Get to Know Sreeja Chakrabarty
5 questions for Sreeja Chakrabarty, student in the Music and Entertainment Industry Studies program.Megan Briggs | College of Arts & Media Oct 6, 2021
Sreeja Chakrabarty is pursuing a degree in Music Business (Audition Track) in the Music and Entertainment Industry Studies (MEIS) Program in the College of Arts & Media. Originally from Kolkata, India, Sreeja grew up in Dubai, United Arab Emirates. She decided to study at CU Denver after becoming familiar with the non-traditional music programs offered by the school. Compared to the music studies programs offered at other schools, Sreeja determined CU Denver would provide her with the best foundation for her career aspirations, which involve serving at the intersection of music and social work. In addition to her music studies, Sreeja is a student assistant at the Center on Domestic Violence at CU Denver.
1. What is the WeAreHere Visionary Leadership Cohort? What is your vision for this cohort at CU Denver?
The WeAreHere Visionary Leadership Cohort is a national cohort of student leaders committed to creating meaningful dialogue and lasting change around the issue of sexual violence on college and university campuses. My vision for this cohort at CU Denver is to specifically address the crisis of SA/DV [sexual assault, domestic violence] in the CAM creative community and engage students, faculty and staff to rethink how art, music and film can influence the crisis of SA/DV in our everyday lives.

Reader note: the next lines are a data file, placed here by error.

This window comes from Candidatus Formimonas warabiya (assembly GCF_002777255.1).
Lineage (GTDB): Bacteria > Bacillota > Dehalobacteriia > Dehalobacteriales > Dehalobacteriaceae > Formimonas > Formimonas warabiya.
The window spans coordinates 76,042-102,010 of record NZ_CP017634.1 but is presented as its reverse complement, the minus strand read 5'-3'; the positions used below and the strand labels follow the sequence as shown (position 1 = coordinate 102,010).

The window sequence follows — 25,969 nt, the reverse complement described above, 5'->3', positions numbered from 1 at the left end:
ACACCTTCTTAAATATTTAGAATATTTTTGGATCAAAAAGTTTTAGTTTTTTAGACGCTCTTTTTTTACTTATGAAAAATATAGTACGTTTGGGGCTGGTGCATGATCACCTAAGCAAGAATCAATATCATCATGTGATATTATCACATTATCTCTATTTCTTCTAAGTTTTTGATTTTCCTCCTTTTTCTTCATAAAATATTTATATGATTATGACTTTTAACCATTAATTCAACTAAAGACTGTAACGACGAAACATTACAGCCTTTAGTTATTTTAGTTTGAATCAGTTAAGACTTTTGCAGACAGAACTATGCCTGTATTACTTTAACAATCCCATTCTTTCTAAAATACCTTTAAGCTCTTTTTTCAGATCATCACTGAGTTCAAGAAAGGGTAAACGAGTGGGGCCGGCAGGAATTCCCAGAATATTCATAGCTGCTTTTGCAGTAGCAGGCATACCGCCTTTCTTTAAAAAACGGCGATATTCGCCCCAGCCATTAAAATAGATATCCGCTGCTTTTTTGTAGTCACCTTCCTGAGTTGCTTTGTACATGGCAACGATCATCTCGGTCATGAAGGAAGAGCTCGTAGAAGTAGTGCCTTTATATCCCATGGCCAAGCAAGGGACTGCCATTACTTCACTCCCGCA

2. What role does art play in helping people process challenging topics like sexual violence?
I believe that art in itself can be viewed as a social movement as it has the power to impact the world culturally and socially. True art takes courage and vulnerability which speaks to its audience. It is essentially a reproduction of our social interactions and can play a major role in helping people process the un-comfortability of SA/DV. Music and art are the most effective forms of emotional and communal expression and can impact one's thought process. The more creatives create art that takes visible action to appropriately address the un-comfortability in the world, the greater influence it may have on ending any form of violence in our community.
3. How has CAM helped you grow as an artist? Have you discovered anything about yourself during your studies that has surprised you?
CAM has helped me grow as an artist immensely as I have been given many opportunities and support through these years to play my strengths and understand where I still need to work on my skills to be the artist I envision for myself. I really found a way in which I can have an independent music career and incorporate my passions for social work and the music industry as it may exist. I am unaware of any music therapists providing their services to professionals in the music industry itself, which means my focus could create a niche value in my artistry and service.
4. What are your post-CAM career aspirations?
My post-CAM career aspirations are to either move to India or Bali for a few years, work as an Indie artist, receive my sound meditation certification and work at a music venue or record label as a marketing manager. Then eventually do my masters in Music Therapy in Quebec, Canada to become a resource for the music industry professionals as well as create art that heals its listeners.
5. How do you get into a creative state of mind? Are there certain rituals or practices you employ to get to a mental place where you can create?
I watch A LOT of TV shows and movies which inspire me to write or sing as I empathize with the characters and their stories. This in turn helps me relate back to my story and how I can create art based on that relation. I always have lavender or sandalwood incense burning while I am free writing poetry and songs and I also practice meditation and yoga to clear my mind of anything that is stressing me out, get comfortable in the silence and listen deep within to express myself creatively.